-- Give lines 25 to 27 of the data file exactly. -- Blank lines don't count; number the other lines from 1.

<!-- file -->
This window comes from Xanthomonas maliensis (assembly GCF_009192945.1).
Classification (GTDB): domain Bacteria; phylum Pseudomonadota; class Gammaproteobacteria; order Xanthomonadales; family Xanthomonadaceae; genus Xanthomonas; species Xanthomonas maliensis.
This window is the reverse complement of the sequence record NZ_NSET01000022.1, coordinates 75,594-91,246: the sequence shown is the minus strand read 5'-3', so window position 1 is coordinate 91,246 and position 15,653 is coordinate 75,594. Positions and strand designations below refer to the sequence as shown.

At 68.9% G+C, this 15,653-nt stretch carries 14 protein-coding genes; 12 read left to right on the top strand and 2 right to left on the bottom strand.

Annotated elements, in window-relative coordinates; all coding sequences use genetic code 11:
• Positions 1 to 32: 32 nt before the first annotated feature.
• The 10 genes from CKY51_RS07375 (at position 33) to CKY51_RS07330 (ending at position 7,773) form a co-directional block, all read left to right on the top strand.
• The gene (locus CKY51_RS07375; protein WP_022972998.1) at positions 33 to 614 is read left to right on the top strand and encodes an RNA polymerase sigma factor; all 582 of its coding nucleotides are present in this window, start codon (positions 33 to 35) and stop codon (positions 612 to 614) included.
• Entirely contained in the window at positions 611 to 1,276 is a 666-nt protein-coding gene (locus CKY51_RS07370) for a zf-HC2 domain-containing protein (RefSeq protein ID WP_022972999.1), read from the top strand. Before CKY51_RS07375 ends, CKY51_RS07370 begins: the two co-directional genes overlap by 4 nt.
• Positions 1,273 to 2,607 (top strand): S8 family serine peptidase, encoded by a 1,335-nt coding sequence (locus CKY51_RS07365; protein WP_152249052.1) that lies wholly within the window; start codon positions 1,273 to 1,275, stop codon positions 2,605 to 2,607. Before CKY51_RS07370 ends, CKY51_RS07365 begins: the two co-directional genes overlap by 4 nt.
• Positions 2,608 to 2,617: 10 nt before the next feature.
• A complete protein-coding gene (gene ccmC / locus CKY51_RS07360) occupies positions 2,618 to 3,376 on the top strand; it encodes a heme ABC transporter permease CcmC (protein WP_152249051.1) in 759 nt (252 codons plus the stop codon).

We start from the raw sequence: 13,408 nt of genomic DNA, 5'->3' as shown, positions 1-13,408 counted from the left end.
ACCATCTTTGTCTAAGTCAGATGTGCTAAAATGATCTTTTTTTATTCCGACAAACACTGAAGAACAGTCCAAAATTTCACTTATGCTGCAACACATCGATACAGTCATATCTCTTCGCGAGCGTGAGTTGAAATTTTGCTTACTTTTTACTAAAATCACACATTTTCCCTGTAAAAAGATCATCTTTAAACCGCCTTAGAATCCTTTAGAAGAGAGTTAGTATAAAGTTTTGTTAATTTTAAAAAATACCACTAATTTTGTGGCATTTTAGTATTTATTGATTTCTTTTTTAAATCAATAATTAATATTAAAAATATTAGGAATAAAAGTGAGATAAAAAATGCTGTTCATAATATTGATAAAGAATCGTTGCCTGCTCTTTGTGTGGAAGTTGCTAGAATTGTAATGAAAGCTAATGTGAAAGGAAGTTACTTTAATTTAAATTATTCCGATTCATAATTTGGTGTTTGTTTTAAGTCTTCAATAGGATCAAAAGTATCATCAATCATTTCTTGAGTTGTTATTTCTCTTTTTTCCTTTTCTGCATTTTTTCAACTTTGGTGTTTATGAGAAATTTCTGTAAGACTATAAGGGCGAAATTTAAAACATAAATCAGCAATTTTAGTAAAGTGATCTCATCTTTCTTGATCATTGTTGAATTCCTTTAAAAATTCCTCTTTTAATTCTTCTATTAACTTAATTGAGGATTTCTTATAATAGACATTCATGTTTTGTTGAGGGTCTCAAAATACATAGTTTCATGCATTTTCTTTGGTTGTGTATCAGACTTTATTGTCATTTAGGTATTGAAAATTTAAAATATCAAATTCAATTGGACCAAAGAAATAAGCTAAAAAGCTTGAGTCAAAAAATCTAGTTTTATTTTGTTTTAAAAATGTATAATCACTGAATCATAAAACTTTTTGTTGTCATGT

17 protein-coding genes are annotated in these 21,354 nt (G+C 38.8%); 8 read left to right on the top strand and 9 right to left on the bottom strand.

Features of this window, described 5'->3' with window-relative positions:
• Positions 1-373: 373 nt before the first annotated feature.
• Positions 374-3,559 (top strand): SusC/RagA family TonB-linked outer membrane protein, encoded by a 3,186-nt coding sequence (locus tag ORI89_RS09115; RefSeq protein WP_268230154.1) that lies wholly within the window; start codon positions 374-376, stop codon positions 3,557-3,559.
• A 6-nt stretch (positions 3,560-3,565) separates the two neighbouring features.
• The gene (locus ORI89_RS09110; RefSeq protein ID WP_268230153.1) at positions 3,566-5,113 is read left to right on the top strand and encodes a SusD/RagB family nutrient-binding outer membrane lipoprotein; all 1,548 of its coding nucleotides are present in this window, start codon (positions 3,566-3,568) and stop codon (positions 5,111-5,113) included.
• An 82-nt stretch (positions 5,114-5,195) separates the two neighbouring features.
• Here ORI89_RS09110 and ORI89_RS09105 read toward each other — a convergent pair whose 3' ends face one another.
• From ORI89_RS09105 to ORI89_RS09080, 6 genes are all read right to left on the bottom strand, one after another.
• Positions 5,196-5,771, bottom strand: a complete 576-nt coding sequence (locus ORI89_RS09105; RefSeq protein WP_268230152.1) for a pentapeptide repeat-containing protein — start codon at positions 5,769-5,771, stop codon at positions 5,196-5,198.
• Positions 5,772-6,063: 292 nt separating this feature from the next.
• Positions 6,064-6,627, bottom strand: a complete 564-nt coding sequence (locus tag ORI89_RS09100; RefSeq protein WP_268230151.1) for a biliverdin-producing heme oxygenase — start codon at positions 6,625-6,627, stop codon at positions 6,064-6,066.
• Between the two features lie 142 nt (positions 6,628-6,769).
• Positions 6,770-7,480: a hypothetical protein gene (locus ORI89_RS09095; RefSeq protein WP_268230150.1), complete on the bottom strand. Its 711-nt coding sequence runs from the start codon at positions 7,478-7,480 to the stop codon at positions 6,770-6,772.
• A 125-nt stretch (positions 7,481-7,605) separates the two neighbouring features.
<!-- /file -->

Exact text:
• Positions 5,772-6,063: 292 nt separating this feature from the next.
• Positions 6,064-6,627, bottom strand: a complete 564-nt coding sequence (locus tag ORI89_RS09100; RefSeq protein WP_268230151.1) for a biliverdin-producing heme oxygenase — start codon at positions 6,625-6,627, stop codon at positions 6,064-6,066.
• Between the two features lie 142 nt (positions 6,628-6,769).